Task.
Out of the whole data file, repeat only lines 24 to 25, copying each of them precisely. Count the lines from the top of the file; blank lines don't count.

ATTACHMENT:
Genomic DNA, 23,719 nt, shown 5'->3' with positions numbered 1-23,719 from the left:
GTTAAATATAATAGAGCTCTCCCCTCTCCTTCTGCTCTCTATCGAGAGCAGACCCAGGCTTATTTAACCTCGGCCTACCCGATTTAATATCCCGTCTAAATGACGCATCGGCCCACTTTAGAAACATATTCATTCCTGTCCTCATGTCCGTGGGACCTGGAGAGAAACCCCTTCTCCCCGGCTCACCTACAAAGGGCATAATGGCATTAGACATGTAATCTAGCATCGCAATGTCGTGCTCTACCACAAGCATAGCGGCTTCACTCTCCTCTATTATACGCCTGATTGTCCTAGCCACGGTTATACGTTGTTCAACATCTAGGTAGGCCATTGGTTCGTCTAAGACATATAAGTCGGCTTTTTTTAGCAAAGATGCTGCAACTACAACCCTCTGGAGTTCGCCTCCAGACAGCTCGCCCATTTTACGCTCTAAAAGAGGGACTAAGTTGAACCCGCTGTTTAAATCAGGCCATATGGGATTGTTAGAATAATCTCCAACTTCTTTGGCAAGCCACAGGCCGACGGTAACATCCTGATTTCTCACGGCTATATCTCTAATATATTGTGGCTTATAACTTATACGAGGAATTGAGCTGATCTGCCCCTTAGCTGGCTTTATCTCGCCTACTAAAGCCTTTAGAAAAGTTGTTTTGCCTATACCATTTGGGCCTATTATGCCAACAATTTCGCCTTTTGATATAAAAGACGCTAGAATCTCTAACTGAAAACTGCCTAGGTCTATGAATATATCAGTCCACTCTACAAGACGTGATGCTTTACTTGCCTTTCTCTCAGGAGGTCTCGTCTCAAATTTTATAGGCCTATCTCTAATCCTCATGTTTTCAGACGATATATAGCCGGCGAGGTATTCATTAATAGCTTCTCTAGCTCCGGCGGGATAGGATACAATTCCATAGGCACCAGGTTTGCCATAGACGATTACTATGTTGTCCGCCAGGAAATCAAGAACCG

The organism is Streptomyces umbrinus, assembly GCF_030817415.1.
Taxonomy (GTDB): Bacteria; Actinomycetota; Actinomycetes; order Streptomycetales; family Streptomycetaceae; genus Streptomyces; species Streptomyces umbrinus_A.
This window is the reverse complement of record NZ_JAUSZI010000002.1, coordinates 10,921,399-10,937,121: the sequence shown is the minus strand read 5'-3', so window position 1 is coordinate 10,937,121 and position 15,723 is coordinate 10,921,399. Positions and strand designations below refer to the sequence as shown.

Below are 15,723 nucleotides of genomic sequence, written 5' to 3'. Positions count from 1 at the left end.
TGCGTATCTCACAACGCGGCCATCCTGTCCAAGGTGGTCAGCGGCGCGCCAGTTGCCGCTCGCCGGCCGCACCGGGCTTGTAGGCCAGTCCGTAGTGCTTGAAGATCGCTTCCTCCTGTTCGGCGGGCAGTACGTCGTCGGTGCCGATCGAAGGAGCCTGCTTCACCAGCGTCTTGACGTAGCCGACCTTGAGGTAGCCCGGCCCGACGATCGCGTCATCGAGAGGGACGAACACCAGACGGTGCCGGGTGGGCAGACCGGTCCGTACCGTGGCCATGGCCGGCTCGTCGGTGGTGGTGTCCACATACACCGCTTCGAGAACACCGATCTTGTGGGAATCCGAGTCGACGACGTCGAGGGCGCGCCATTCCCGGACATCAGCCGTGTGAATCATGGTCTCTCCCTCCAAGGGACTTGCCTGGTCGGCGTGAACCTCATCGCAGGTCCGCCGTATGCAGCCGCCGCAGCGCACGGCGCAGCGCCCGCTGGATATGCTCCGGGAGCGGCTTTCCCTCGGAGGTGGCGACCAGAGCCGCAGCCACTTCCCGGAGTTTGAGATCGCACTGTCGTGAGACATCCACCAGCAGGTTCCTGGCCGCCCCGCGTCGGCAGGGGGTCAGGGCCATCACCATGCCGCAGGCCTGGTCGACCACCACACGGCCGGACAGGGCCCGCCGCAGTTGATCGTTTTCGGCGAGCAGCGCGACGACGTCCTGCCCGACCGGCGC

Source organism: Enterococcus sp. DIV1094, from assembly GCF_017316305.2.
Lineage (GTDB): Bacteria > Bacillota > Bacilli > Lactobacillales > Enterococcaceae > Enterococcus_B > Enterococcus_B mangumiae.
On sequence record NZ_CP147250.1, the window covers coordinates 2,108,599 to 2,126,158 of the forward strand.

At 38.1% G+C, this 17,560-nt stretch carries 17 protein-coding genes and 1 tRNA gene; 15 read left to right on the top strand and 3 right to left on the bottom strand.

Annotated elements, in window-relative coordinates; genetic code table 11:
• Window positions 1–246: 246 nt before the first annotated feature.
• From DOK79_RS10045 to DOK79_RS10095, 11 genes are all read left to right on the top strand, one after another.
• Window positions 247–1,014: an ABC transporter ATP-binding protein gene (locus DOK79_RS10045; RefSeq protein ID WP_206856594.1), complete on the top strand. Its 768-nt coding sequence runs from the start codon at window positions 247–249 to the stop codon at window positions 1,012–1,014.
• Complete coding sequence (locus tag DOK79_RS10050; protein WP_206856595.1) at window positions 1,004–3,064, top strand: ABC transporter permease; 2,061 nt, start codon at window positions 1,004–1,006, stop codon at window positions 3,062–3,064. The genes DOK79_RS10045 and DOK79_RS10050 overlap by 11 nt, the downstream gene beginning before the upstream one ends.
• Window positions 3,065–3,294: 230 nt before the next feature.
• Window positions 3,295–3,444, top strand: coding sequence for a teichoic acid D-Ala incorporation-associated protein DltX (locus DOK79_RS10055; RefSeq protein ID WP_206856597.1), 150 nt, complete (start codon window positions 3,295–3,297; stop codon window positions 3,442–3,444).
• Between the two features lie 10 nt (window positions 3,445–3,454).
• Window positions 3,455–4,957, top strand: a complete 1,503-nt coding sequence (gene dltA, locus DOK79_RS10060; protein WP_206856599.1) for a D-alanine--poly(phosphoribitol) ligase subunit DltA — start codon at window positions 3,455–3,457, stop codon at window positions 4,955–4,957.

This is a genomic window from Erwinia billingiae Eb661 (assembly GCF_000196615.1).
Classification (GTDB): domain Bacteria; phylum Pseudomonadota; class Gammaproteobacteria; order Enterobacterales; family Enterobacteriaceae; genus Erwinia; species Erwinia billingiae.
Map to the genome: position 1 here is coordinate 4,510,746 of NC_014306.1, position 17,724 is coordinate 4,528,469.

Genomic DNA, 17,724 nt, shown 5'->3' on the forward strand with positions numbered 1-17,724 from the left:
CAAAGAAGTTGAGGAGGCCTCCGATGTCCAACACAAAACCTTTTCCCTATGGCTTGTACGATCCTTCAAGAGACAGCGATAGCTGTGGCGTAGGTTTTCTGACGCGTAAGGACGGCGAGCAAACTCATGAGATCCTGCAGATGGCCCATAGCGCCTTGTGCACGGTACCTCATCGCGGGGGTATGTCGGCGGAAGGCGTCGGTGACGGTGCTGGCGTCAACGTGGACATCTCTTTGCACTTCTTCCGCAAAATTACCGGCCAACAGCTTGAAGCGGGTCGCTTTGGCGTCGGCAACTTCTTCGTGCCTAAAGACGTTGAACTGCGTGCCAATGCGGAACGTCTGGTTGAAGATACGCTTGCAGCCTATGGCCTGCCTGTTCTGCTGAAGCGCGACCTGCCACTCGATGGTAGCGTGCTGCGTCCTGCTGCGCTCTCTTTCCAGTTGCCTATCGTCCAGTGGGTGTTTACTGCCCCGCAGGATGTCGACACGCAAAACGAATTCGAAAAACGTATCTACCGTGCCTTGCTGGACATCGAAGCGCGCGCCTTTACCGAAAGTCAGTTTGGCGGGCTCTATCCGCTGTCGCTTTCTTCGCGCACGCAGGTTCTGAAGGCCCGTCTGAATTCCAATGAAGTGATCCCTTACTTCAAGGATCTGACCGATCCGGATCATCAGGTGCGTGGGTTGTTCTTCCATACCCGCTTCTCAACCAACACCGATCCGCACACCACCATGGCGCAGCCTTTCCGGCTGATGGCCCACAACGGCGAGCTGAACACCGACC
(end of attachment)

Genomic DNA, 17,724 nt, shown 5'->3' on the forward strand with positions numbered 1-17,724 from the left:
CAAAGAAGTTGAGGAGGCCTCCGATGTCCAACACAAAACCTTTTCCCTATGGCTTGTACGATCCTTCAAGAGACAGCGATAGCTGTGGCGTAGGTTTTCTGACGCGTAAGGACGGCGAGCAAACTCATGAGATCCTGCAGATGGCCCATAGCGCCTTGTGCACGGTACCTCATCGCGGGGGTATGTCGGCGGAAGGCGTCGGTGACGGTGCTGGCGTCAACGTGGACATCTCTTTGCACTTCTTCCGCAAAATTACCGGCCAACAGCTTGAAGCGGGTCGCTTTGGCGTCGGCAACTTCTTCGTGCCTAAAGACGTTGAACTGCGTGCCAATGCGGAACGTCTGGTTGAAGATACGCTTGCAGCCTATGGCCTGCCTGTTCTGCTGAAGCGCGACCTGCCACTCGATGGTAGCGTGCTGCGTCCTGCTGCGCTCTCTTTCCAGTTGCCTATCGTCCAGTGGGTGTTTACTGCCCCGCAGGATGTCGACACGCAAAACGAATTCGAAAAACGTATCTACCGTGCCTTGCTGGACATCGAAGCGCGCGCCTTTACCGAAAGTCAGTTTGGCGGGCTCTATCCGCTGTCGCTTTCTTCGCGCACGCAGGTTCTGAAGGCCCGTCTGAATTCCAATGAAGTGATCCCTTACTTCAAGGATCTGACCGATCCGGATCATCAGGTGCGTGGGTTGTTCTTCCATACCCGCTTCTCAACCAACACCGATCCGCACACCACCATGGCGCAGCCTTTCCGGCTGATGGCCCACAACGGCGAGCTGAACACCGACC